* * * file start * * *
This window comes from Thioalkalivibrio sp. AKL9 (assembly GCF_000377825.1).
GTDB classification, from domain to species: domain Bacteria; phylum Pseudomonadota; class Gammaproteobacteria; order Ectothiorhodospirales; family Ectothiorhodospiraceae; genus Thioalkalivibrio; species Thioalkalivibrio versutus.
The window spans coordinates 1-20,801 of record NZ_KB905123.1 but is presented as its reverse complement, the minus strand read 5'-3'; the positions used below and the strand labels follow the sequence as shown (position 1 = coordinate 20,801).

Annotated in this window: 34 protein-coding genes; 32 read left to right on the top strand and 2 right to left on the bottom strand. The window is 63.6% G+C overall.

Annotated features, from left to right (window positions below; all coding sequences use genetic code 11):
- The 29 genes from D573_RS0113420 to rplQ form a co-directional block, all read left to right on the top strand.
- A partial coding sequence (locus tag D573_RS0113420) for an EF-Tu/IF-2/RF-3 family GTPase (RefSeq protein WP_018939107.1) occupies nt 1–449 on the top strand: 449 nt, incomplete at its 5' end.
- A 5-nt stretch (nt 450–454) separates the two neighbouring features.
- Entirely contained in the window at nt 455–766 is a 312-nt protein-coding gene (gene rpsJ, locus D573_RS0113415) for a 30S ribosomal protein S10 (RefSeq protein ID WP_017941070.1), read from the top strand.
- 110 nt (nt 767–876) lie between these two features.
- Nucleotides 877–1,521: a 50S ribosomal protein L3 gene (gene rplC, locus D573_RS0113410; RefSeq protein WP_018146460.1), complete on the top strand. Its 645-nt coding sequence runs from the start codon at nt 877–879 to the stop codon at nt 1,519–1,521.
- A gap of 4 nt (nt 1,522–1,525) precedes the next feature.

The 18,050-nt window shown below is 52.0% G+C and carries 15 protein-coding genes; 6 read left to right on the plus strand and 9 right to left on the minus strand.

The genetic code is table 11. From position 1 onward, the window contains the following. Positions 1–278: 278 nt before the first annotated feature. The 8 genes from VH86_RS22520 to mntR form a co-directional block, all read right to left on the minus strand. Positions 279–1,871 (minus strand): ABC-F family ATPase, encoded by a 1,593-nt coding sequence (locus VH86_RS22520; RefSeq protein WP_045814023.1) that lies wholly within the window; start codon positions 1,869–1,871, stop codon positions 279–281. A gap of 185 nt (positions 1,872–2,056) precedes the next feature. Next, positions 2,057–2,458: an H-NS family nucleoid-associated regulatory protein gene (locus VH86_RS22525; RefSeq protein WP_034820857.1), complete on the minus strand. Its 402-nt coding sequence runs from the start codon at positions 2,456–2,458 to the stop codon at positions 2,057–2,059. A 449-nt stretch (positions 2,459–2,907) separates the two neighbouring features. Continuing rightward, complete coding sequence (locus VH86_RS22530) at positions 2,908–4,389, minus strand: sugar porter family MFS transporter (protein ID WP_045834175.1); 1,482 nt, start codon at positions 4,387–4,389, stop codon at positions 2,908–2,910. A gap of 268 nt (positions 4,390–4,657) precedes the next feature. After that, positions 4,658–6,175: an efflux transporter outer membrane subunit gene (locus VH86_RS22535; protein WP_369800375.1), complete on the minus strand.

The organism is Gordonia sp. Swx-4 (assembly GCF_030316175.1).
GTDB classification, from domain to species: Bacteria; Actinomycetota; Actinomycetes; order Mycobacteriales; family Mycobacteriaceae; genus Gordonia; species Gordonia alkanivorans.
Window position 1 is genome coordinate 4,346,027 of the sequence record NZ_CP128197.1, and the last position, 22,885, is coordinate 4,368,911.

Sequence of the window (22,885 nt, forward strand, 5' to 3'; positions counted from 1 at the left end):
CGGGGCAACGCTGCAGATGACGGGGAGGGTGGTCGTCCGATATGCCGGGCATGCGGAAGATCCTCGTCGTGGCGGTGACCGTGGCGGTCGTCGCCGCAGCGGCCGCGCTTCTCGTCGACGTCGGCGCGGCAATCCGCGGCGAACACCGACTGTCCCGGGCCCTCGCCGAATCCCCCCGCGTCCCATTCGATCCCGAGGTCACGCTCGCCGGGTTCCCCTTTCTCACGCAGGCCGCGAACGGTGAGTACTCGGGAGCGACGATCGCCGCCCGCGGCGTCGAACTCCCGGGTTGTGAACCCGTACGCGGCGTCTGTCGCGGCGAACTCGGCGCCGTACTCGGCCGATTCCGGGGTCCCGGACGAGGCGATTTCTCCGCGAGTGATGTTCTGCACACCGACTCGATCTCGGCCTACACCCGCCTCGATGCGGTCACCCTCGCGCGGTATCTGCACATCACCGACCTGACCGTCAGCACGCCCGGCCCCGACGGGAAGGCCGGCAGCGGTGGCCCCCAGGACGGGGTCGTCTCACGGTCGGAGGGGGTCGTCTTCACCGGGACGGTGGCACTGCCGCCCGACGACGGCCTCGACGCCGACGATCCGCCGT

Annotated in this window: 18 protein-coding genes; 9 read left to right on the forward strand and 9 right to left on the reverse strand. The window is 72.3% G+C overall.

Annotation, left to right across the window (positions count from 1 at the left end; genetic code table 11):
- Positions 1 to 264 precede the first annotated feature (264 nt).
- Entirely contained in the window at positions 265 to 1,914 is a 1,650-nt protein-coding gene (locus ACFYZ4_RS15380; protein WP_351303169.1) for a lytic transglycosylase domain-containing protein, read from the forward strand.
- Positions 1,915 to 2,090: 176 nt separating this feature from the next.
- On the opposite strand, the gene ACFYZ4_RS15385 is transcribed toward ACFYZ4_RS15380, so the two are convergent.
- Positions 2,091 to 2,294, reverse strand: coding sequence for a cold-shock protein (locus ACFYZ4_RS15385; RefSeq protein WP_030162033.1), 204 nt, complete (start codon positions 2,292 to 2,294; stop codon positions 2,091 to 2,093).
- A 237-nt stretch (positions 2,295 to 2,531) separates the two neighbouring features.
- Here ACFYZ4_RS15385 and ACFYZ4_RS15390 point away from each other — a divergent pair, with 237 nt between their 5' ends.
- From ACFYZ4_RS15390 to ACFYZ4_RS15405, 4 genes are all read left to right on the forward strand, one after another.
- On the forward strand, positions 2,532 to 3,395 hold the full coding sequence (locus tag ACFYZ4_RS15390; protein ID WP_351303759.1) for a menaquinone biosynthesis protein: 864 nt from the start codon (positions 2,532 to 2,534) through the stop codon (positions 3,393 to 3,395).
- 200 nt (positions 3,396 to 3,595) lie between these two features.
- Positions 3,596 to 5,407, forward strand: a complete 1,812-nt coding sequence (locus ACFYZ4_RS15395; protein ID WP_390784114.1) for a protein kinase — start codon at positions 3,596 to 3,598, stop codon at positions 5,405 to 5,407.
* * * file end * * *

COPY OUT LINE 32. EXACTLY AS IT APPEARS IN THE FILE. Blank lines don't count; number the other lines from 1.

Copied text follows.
- Positions 3,596 to 5,407, forward strand: a complete 1,812-nt coding sequence (locus ACFYZ4_RS15395; protein ID WP_390784114.1) for a protein kinase — start codon at positions 3,596 to 3,598, stop codon at positions 5,405 to 5,407.